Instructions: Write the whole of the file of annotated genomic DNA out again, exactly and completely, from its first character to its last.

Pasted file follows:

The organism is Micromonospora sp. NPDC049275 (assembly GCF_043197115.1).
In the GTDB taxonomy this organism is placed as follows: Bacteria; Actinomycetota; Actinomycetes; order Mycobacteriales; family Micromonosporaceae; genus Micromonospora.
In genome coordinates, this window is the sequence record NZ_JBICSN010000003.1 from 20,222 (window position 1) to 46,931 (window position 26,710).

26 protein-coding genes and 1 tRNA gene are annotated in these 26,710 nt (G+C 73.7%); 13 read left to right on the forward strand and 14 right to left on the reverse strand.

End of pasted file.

The organism is Micromonospora sp. NPDC049275 (assembly GCF_043197115.1).
In the GTDB taxonomy this organism is placed as follows: Bacteria; Actinomycetota; Actinomycetes; order Mycobacteriales; family Micromonosporaceae; genus Micromonospora.
In genome coordinates, this window is the sequence record NZ_JBICSN010000003.1 from 20,222 (window position 1) to 46,931 (window position 26,710).

26 protein-coding genes and 1 tRNA gene are annotated in these 26,710 nt (G+C 73.7%); 13 read left to right on the forward strand and 14 right to left on the reverse strand.